Research into acupuncture as a medical treatment has grown exponentially in the past 20 years, increasing at twice the rate of research into conventional biomedicine. Over this period, there have been over 13,000 studies conducted in 60 countries, including hundreds of meta-analyses summarizing the results of thousands of human and animal studies. A wide-variety of clinical areas have been studied, including pain management, cancer, pregnancy, stroke, mood disorders, sleep disorders and inflammation, to name a few.

The Acupuncture Evidence Project reviewed the effectiveness of acupuncture for 122 treatments over 14 clinical areas. They found some evidence of effect for 117 conditions. “Our study found evidence for the effectiveness of acupuncture for 117 conditions, with stronger evidence for acupuncture’s effectiveness for some conditions than others. Acupuncture is considered safe in the hands of a well-trained practitioner and has been found to be cost-effective for some conditions. The quality and quantity of research into acupuncture’s effectiveness is increasing.” Acupuncture Evidence Project, p55.

While acupuncture enjoys high-level clinical evidence for dozens of conditions, translating trial research into official medical guidelines can take time. However, a recent review examined clinical guideline recommendations from around the world made by a variety of groups including government health institutions, national guidelines, and medical specialty groups. Over a 27-year period, they found 2189 positive recommendations for acupuncture for 204 health problems, mainly in guidelines published in North America, Europe and Australasia.

These official recommendations indicate that acupuncture’s evidence is now acknowledged by medical experts and that acupuncture is no longer ‘alternative.’ Indeed, this new data illustrates that acupuncture is one of the most widely recommended treatments in modern medicine. Of these, 1486 were related to 107 pain indications and 703 were related to 97 non-pain indications. These recommendations were made by a wide range of groups, such as government health institutions, national guideline, and medical specialty groups. The recommendations came from around the world but were especially abundant in North America, Europe, and Australasia.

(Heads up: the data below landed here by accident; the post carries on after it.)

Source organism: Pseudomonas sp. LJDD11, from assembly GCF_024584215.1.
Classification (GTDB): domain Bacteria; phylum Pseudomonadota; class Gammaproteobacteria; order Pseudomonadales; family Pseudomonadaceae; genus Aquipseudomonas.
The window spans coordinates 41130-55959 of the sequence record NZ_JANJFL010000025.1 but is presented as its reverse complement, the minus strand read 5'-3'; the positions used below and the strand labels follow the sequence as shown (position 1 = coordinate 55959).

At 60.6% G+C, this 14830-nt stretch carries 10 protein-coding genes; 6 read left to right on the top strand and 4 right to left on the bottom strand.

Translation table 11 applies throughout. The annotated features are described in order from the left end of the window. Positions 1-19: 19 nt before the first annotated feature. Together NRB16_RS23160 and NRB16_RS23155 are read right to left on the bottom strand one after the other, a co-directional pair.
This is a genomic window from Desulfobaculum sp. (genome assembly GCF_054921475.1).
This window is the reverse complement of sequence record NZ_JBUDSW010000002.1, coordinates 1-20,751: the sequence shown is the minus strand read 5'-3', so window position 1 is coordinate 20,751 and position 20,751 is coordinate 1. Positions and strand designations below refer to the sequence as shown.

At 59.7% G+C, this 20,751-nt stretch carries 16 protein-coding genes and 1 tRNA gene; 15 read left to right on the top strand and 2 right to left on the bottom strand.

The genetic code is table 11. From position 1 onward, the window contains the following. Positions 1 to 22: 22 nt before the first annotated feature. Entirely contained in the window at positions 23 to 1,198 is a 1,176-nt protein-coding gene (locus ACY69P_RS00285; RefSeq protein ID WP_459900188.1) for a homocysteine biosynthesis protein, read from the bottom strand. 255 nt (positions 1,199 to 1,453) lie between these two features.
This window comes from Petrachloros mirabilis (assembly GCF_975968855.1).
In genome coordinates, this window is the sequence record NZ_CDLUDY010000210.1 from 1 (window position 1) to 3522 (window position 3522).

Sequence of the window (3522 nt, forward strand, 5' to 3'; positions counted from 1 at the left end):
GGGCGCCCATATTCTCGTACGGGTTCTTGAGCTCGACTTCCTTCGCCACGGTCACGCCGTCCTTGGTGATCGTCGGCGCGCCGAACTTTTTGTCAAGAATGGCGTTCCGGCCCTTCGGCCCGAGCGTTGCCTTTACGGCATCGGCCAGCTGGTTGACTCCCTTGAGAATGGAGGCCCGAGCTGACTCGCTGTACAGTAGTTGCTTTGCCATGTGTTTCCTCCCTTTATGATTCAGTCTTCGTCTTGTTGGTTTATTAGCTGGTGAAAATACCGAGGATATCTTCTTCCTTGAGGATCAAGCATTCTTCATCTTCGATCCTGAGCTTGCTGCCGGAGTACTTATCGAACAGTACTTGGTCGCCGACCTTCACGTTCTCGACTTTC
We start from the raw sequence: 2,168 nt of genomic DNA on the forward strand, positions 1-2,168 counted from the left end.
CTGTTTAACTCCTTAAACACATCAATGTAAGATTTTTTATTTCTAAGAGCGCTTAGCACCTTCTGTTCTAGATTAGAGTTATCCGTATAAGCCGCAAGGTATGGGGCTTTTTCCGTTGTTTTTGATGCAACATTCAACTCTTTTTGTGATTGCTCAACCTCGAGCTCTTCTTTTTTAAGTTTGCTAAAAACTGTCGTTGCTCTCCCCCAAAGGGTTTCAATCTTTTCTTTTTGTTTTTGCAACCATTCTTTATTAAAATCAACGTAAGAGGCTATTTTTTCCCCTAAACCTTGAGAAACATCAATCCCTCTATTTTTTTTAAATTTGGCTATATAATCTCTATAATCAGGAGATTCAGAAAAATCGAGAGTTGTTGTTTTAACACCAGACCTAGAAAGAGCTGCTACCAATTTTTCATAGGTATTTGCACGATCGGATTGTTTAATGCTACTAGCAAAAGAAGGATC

With such high use of medical treatments that are more likely to harm than help, it becomes self evident that in many clinical situations, patients would be best served to start with safer treatments, such as acupuncture, when indicated. While harms from appropriately administered treatments are not entirely without risk, harms and deaths from medical error are rampant. According to a recent review published in the British Medical Journal, medical error is the 3rd most common cause of death in the U.S., with a quarter of a million deaths in 2013 alone. 

It is in the interest of federal employees and their employers to be able to access a safe and effective treatment option for their health concerns, administered by a proficiently trained and regulated acupuncturist. Limiting access to acupuncture provided only by Medical Doctors seriously limits access to this form of care and perpetuates decades long discrimination against a legitimate form of health care that is regulated across Canada and available to 87% of Canadians!

Sincerely, 

BC Association of TCM & Acupuncture Practitioners (ATCMA)